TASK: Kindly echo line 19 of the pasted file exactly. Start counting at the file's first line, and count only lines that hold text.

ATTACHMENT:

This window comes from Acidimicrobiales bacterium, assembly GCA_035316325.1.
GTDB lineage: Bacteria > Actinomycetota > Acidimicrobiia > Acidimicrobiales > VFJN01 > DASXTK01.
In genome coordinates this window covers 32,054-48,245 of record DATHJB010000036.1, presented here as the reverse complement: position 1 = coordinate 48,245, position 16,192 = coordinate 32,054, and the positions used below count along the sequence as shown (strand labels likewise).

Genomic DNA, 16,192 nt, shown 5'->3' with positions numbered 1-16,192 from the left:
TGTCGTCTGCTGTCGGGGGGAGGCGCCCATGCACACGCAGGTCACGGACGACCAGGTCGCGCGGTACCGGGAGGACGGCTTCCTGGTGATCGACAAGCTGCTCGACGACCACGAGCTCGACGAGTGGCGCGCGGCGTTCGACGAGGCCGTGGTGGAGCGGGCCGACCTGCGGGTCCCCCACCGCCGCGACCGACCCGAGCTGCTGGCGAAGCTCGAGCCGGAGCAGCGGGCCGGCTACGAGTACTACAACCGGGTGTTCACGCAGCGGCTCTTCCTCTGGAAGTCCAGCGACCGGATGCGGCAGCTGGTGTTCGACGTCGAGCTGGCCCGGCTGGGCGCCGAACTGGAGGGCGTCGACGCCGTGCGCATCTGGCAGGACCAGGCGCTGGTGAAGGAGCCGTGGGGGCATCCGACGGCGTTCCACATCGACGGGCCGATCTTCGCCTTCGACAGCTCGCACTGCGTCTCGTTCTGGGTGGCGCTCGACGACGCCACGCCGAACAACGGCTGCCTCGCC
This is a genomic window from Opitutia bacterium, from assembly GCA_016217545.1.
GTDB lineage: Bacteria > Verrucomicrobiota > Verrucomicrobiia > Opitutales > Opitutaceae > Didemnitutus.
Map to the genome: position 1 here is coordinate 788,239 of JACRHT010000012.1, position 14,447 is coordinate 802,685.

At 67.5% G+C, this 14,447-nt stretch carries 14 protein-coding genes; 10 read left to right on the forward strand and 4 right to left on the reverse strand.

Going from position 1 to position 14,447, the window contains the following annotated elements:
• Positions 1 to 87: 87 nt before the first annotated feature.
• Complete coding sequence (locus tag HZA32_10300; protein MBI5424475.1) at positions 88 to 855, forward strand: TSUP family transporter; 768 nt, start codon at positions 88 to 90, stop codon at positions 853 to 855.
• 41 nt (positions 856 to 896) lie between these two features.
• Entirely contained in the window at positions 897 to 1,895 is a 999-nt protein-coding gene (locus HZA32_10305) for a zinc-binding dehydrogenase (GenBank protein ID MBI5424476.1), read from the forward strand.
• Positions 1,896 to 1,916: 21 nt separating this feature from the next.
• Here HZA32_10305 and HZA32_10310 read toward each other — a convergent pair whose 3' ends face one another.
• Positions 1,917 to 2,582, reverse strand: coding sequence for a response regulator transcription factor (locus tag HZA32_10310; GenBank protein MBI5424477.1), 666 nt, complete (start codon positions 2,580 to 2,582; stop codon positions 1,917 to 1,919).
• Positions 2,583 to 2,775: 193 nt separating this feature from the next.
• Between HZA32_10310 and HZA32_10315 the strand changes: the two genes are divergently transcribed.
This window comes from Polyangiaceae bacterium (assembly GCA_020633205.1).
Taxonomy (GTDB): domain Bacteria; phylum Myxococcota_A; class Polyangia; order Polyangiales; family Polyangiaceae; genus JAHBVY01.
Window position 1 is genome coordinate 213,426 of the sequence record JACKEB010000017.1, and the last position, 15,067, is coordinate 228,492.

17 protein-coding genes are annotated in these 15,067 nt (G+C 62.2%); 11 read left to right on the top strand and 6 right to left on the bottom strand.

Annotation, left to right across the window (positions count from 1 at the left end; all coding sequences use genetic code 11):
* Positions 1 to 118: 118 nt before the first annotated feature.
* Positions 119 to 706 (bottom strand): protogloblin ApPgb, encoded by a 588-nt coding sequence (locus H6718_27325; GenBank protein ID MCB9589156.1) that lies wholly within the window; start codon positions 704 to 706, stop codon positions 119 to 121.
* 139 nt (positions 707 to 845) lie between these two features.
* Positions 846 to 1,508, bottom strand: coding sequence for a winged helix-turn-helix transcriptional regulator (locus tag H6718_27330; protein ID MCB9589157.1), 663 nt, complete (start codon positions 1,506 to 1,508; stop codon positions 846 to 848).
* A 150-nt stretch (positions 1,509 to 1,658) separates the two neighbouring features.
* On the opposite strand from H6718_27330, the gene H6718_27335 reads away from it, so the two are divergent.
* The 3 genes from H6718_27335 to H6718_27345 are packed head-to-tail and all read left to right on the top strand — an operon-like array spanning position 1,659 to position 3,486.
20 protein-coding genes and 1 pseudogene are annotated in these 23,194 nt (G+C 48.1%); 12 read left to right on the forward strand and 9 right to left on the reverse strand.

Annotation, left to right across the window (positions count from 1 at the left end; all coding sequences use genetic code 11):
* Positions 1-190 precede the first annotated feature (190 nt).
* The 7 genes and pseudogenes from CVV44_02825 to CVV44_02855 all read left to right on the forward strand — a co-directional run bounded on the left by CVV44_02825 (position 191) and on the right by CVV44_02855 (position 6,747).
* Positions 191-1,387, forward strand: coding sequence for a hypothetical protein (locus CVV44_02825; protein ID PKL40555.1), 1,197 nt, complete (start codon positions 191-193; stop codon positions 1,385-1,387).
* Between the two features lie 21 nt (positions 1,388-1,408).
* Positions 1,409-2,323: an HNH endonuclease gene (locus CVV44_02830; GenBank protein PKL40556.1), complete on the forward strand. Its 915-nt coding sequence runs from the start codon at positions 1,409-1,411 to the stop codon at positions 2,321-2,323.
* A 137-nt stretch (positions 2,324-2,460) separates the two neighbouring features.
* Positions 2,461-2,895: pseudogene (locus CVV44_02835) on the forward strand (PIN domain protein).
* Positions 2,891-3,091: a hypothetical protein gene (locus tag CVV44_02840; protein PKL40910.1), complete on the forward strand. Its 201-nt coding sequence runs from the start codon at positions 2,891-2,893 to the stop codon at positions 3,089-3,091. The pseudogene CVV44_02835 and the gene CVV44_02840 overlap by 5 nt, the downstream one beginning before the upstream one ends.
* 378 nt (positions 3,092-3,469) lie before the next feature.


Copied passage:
• Between HZA32_10310 and HZA32_10315 the strand changes: the two genes are divergently transcribed.